The Global Digital Exemplar (GDE) blueprints will be “useless” without allocation of resources for trusts to teach others how to implement the programmes, a CCIO has said.
The first wave of digital blueprints, designed to help any NHS hospital quicker instil improvements, have been released recently.
The documents contain timelines for implementation; web links; website content; advertising content; terms of reference and fair processing information; and a Q&A section.
But for them to work there needs to be resource allocated for those who have used the technology to teach those who haven’t, Michael Fisher, CCIO of Royal Liverpool and Broadgreen University Hospitals NHS Trust, told Digital Health.
“I think if the blueprints are left as static documents they will be useless. Actually what the blueprint should be is more of a consultancy service,” he said.
“If it is going to be genuinely effective then people who have been through this at trusts, need to have resource made available, probably from central NHS, to have time in their job plan so they can go to other places, look at what they do and advise them on how they can adapt it.
“With the best will in the world they [other trusts] may not know where to start, these are complex system changes, it’s not like sticking Microsoft Word on your PC.”
A blueprint for an e-sepsis toolkit used at the trust was included in the first wave of blueprints, which uses information from the hospital’s digital whiteboard system to collect patient data and flag when they may be at risk of the deadly disease.
“In principle we could make the software available to other trusts, but the thing that people have got to understand is that this is not just about the technology,” Michael added.
“You’ve got to instil that culture that this digital way of doing things is how we do things and that’s the stuff that we will talk about in the blueprint – there are both technological and cultural prerequisites that you cannot get away from.”
Paul Charnley, IT and information director at Wirral University Teaching Hospital NHS Foundation Trust and co-chair of the blueprint programme, assured that the GDEs have “more responsibility” than just handing over a blueprint but there “has to be a limit”.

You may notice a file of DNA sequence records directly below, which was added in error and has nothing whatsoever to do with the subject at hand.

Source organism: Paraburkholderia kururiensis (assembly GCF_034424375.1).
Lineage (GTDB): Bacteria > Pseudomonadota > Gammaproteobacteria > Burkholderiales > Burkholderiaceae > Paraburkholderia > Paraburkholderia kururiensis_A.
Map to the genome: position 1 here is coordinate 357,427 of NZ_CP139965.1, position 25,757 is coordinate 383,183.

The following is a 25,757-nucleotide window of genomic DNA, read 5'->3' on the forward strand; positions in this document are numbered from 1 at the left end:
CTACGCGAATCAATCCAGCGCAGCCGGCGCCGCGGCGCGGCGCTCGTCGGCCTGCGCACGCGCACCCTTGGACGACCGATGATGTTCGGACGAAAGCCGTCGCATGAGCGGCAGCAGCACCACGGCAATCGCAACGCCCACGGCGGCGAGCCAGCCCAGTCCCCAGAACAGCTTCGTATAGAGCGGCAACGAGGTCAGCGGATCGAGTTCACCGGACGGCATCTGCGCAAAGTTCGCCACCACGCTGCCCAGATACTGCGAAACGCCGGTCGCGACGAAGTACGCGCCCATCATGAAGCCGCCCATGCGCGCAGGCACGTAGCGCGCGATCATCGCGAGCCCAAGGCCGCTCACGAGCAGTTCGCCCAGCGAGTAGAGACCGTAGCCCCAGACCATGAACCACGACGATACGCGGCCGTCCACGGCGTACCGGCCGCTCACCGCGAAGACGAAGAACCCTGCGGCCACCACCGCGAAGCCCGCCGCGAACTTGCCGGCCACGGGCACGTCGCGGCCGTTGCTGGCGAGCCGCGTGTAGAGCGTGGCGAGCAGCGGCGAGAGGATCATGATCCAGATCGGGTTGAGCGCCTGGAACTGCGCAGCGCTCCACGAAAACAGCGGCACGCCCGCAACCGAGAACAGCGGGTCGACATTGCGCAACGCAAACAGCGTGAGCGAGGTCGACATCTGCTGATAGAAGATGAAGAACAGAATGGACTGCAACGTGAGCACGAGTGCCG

“There’s question and answer facilities and it’s intended that they will be active in the sense that the author will be available to answer questions,” he told Digital Health.
“Although there has to be a limit somewhere, we have a day job to help run a hospital.
“We do encourage people to tell the whole story, including what they did wrong, so that we can learn from it.”
He said GDEs had chosen subjects they wanted to showcase specific aspects of, not how they implemented an entire system.
“That was considered too bigger task in one blueprint,” he said.
“We’ve assumed no one is going to start from a blank piece of paper, or very rarely, and what we hope they would do is find the pieces of the jigsaw that they’re still missing in the blueprints that we produce.
“I don’t know if it ever started as this idea that you could literally give someone a whole system and build the whole thing like that.”
Last week NHS England’s deputy chief executive said GDEs must not become “havens” surrounded by “deserts” of paper records.
Speaking at the ‘Empowering people in a digital world’ conference on 13 February, Matthew Swindells said: “This is the first time the NHS had had a strategy where technology is at the absolute heart of it, so there’s a burden on everyone in the room to deliver the technology.”
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